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    Roll To Dodge Rules

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    Roll To Dodge Rules

    Post  ExKirby on Wed Apr 14, 2010 1:29 pm

    As taken from Sean Mirrsen from Bay12 Games.

    The GM (Game Master) posts a situation the players are in. The players then post their actions, according to the conditions GM sets. The GM then rolls for the actions' results, and writes them out in his post. Then the players post actions again, ad infinitum.

    The action results are defined by a six-sided die roll:
    [1]: Epic Fail. Your efforts only worsened your situation.
    [2]: Fail. Your skills or luck were insufficient.
    [3]: Meager success: The situation didn't improve by as much as you have intended.
    [4]: Success: Your efforts were sufficient to achieve your goal.
    [5]: Epic Success: Your skills and luck have combined to ensure your success.
    [6]: Overshot: Your efforts were more than required for the goal's completion, and your luck is such that unfortunate side-effects are inevitable.

    If at any time something threatens a player, that player may make a roll to avoid the threat.

    For each action, any number of rolls may be made, as determined by the GM.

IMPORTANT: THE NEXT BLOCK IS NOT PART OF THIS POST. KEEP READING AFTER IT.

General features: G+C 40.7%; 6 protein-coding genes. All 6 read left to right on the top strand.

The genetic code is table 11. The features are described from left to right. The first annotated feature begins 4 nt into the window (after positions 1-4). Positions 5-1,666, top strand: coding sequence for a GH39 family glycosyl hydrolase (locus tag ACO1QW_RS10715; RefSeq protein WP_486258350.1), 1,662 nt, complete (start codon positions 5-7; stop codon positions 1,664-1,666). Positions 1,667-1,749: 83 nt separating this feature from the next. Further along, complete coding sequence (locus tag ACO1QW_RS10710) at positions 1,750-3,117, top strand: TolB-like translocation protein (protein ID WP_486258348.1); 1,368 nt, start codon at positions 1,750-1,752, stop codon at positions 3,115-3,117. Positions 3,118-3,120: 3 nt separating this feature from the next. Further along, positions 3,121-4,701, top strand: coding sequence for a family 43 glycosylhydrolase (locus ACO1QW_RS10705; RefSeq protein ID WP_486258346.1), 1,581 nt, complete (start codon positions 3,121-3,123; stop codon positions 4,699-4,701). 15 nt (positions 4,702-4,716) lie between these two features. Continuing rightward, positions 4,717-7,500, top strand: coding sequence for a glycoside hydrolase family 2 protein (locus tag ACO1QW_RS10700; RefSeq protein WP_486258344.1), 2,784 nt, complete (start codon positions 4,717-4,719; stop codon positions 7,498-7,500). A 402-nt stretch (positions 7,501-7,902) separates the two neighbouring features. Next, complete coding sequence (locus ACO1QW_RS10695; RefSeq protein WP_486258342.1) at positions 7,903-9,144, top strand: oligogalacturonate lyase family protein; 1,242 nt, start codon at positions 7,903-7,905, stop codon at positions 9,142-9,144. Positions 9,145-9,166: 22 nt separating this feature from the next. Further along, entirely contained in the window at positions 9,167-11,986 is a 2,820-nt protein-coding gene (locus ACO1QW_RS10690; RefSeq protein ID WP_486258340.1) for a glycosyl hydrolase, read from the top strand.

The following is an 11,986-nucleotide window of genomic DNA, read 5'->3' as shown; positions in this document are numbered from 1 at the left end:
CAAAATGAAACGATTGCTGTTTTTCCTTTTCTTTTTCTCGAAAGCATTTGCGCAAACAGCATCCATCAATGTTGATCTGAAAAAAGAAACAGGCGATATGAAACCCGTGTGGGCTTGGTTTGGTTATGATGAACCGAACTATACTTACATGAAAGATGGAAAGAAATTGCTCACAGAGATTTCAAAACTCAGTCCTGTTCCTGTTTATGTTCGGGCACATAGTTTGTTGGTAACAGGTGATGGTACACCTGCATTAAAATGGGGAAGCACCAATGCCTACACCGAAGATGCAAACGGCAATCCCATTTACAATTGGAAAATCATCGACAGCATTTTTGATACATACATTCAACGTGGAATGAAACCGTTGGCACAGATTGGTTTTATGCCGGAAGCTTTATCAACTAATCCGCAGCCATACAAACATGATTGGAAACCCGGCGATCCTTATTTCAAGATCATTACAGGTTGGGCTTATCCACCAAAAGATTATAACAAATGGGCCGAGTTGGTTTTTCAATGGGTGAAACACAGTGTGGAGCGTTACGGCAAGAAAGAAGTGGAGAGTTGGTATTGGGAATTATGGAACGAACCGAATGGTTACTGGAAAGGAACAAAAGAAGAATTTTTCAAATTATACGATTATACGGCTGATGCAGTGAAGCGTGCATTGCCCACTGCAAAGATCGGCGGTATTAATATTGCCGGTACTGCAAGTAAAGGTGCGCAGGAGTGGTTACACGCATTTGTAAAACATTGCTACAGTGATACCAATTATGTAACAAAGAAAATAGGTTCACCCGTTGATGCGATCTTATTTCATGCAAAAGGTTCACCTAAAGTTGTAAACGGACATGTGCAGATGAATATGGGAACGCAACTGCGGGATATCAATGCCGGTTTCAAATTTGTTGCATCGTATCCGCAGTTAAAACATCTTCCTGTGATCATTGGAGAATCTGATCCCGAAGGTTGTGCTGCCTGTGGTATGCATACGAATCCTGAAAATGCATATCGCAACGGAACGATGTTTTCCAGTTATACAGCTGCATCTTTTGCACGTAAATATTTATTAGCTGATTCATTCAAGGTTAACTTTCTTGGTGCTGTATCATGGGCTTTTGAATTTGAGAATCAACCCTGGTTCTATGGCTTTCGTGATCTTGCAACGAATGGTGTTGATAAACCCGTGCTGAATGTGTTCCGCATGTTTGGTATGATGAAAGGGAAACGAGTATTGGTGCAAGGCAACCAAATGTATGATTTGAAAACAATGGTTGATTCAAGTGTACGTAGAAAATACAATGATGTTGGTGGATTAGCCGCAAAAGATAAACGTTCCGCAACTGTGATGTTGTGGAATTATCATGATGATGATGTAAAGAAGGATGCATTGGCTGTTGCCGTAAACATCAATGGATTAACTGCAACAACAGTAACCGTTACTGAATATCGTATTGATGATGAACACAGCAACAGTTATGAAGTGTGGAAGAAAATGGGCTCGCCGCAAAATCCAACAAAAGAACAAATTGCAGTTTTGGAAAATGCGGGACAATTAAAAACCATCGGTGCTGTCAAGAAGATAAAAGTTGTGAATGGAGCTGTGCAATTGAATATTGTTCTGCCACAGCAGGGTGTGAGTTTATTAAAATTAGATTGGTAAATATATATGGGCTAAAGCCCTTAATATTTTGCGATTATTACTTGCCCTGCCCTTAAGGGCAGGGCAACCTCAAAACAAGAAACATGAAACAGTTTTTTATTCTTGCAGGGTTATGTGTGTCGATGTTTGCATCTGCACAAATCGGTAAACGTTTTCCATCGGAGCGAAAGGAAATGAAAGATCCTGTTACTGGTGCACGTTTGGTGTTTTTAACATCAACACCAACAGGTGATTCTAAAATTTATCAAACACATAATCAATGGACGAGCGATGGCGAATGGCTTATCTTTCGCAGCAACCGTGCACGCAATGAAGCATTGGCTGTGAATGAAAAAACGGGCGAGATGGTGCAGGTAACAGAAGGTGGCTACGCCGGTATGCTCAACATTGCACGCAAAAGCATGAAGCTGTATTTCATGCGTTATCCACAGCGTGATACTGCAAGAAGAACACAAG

Primary causes for multiple rolls include, but are not limited to:

    * Actions explicitly composed of multiple actions
    * Actions that imply other actions that are not declared free

    For every dodge roll, any number of additional rolls may be made, as determined by the circumstances, and any skills or special effects applied to the player.

    Each successive dodge roll during a turn, unless it is a dodge against the same object or character, will get a -1 bonus.

    If you are Stunned, Dazed, or otherwise receive a temporary penalty to overall or individual rolls, this penalty lasts until your next action is resolved, and not through the whole turn.
    If you receive a long-term effect that has the potential to alter itself, you get an Effect Resistance roll immediately after your action is resolved to determine the spread and consequences of the effect.
    If you are Unconscious, whatever penalty you receive will not reduce your roll score below 2, unless stated otherwise.
    If you receive a mortal wound but are not killed outright, you need to pass a roll to dodge Death at the end of every turn. Only bad rolls here will provide penalties to survival rolls.

    You can spend your turn to help another player achieve his goal. If your roll is higher, it is taken as the success roll for the action.
    You can also spend your turn to botch another player's action. If your roll is higher, its opposite is taken as the success roll for the action.
    In both cases, individual player rolls determine what happens to the players in the course of the action.

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